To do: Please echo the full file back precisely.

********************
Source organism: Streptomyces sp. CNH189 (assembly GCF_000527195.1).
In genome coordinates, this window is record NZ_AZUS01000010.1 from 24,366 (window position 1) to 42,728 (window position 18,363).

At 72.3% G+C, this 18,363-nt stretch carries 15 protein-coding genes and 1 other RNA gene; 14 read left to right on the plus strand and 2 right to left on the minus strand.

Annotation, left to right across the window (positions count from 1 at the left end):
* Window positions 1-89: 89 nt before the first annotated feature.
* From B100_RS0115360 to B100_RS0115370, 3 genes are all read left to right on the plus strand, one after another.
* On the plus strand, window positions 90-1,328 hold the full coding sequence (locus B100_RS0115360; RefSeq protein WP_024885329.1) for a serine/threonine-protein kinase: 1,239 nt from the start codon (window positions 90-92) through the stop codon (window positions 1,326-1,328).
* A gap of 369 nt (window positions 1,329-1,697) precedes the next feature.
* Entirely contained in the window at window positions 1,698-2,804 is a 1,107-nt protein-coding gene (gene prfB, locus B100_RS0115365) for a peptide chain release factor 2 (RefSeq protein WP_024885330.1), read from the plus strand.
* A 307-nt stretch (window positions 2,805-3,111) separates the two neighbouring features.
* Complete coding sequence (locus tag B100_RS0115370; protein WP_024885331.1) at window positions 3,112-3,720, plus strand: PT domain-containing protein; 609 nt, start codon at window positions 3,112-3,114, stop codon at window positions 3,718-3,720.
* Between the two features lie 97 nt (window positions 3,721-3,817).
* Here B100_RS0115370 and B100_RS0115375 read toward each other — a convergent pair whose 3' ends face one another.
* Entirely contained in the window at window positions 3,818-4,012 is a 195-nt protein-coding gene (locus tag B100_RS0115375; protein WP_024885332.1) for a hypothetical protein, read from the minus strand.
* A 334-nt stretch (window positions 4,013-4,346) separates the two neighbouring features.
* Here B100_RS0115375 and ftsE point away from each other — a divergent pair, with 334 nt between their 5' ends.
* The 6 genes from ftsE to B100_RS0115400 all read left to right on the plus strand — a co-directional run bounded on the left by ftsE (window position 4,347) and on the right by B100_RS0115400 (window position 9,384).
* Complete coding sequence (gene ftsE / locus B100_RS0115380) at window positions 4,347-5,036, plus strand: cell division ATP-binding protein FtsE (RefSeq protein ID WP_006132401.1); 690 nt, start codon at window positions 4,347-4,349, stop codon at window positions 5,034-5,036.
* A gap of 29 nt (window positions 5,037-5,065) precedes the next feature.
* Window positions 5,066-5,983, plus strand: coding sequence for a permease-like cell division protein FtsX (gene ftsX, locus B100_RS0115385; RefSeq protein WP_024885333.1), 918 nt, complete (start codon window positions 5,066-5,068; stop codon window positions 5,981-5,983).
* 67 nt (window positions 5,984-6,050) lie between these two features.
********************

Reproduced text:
Source organism: Streptomyces sp. CNH189 (assembly GCF_000527195.1).
In genome coordinates, this window is record NZ_AZUS01000010.1 from 24,366 (window position 1) to 42,728 (window position 18,363).

At 72.3% G+C, this 18,363-nt stretch carries 15 protein-coding genes and 1 other RNA gene; 14 read left to right on the plus strand and 2 right to left on the minus strand.

Annotation, left to right across the window (positions count from 1 at the left end):
* Window positions 1-89: 89 nt before the first annotated feature.
* From B100_RS0115360 to B100_RS0115370, 3 genes are all read left to right on the plus strand, one after another.
* On the plus strand, window positions 90-1,328 hold the full coding sequence (locus B100_RS0115360; RefSeq protein WP_024885329.1) for a serine/threonine-protein kinase: 1,239 nt from the start codon (window positions 90-92) through the stop codon (window positions 1,326-1,328).
* A gap of 369 nt (window positions 1,329-1,697) precedes the next feature.
* Entirely contained in the window at window positions 1,698-2,804 is a 1,107-nt protein-coding gene (gene prfB, locus B100_RS0115365) for a peptide chain release factor 2 (RefSeq protein WP_024885330.1), read from the plus strand.
* A 307-nt stretch (window positions 2,805-3,111) separates the two neighbouring features.
* Complete coding sequence (locus tag B100_RS0115370; protein WP_024885331.1) at window positions 3,112-3,720, plus strand: PT domain-containing protein; 609 nt, start codon at window positions 3,112-3,114, stop codon at window positions 3,718-3,720.
* Between the two features lie 97 nt (window positions 3,721-3,817).
* Here B100_RS0115370 and B100_RS0115375 read toward each other — a convergent pair whose 3' ends face one another.
* Entirely contained in the window at window positions 3,818-4,012 is a 195-nt protein-coding gene (locus tag B100_RS0115375; protein WP_024885332.1) for a hypothetical protein, read from the minus strand.
* A 334-nt stretch (window positions 4,013-4,346) separates the two neighbouring features.
* Here B100_RS0115375 and ftsE point away from each other — a divergent pair, with 334 nt between their 5' ends.
* The 6 genes from ftsE to B100_RS0115400 all read left to right on the plus strand — a co-directional run bounded on the left by ftsE (window position 4,347) and on the right by B100_RS0115400 (window position 9,384).
* Complete coding sequence (gene ftsE / locus B100_RS0115380) at window positions 4,347-5,036, plus strand: cell division ATP-binding protein FtsE (RefSeq protein ID WP_006132401.1); 690 nt, start codon at window positions 4,347-4,349, stop codon at window positions 5,034-5,036.
* A gap of 29 nt (window positions 5,037-5,065) precedes the next feature.
* Window positions 5,066-5,983, plus strand: coding sequence for a permease-like cell division protein FtsX (gene ftsX, locus B100_RS0115385; RefSeq protein WP_024885333.1), 918 nt, complete (start codon window positions 5,066-5,068; stop codon window positions 5,981-5,983).
* 67 nt (window positions 5,984-6,050) lie between these two features.